About this product
|Number of Discs:||1|
|Display Format:||Full Frame|
Entertainment Weekly - Lisa Schwarzbaum (09/19/2003)
New York Times - A. O. Scott (09/12/2003)
USA Today - Claudia Puig (09/12/2003)
Los Angeles Times - Manohla Dargis (09/12/2003)
Chicago Sun-Times - Roger Ebert (09/12/2003)
Rolling Stone - Peter Travers (10/02/2003)
Movieline's Hollywood Life - Stephen Farber (11/01/2003)
Premiere - Premiere Staff (03/01/2004)
Most relevant reviews
- jebjes-eabniyhg...Jan 25, 2016Verified purchase - NEWby
Brand new, just as it was said to be
- tigerbaby007112May 24, 2013by
Matchstick Men (DVD, 2004, Full Frame)
Meet Roy and Frank, a couple of professional small-time con artists. What Roy, a veteran of the grift, and Frank, his ambitious protege, are swindling these days are "water filtration systems," bargain-basement water filters bought by unsuspecting people who pay ten times their value in order to win bogus prizes like cars, jewelry and overseas vacations, which they never collect. These scams net the men a few hundred here, another thousand there, which eventually adds up to a lucrative partnership. Roy's private life, however, is not so successful. An obsessive-compulsive agoraphobe with no personal relationships to call his own, Roy is barely hanging on to his wits, and when his idiosyncrasies begin to threaten his criminal productivity he's forced to seek the help of a psychoanalyst just to keep him in working order. While Roy is looking for a quick fix, his therapy begets more than he bargained for: the revelation that he has a teenage daughter, a child whose existence he suspected but never dared confirm. What's more troubling, 14-year-old Angela wants to meet the father she never knew. At first, Angela's appearance disrupts her neurotic father's carefully ordered routine. Soon, however, with his own unique spin on parenthood, Roy begins to enjoy a relationship he never dreamed of having with his daughter. But while he develops paternal feelings for the 14-year-old, she's developing a fascination with Daddy's questionable career. This is the kind of movie that will have you putting pieces together, long after it ends. It is an intriguing and rewarding movie, and shouldn't be missed.Read full review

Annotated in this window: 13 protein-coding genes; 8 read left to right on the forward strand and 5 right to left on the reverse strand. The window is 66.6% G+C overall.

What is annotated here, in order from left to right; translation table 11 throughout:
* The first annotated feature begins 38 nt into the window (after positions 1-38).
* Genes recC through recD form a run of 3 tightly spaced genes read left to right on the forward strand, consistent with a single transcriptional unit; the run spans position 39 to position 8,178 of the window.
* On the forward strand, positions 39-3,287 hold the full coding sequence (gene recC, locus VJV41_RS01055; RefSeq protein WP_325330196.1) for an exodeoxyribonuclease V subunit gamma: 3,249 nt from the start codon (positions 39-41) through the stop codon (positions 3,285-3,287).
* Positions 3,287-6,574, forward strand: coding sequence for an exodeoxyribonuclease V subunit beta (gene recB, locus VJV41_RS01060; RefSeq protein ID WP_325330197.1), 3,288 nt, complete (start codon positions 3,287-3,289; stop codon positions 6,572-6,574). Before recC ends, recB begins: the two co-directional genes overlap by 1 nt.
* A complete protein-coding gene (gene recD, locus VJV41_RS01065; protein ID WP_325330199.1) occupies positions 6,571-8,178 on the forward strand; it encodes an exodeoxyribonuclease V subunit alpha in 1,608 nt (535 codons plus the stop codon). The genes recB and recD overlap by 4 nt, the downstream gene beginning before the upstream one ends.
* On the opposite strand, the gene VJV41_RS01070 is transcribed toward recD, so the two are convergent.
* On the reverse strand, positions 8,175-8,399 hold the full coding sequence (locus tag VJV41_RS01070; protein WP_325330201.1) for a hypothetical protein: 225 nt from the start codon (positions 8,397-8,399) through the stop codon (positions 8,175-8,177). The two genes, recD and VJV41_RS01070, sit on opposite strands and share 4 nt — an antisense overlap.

- great-deals-shi...Sep 10, 2006by
Matchstick Men..Con Air Star Cage Turns into a Con Man!
Matchstick Men is a great film which portrays Nicholas Cage as a Con Man. I really enjoyed this fim, having become a fan of Cage after viewing Con Air and Face-Off, I believe this film lacks the non-stop action of these, but is a very good film. Has a lot of twist and turns in the plot, and you may have to rewind certain parts to get the full impact. I feel this is a sleeper of a film that I would recomend viewing. Rate this one 4 STARS ****
- wjduenowOct 24, 2005by
Matchstick Men (2004, DVD)
You got conned.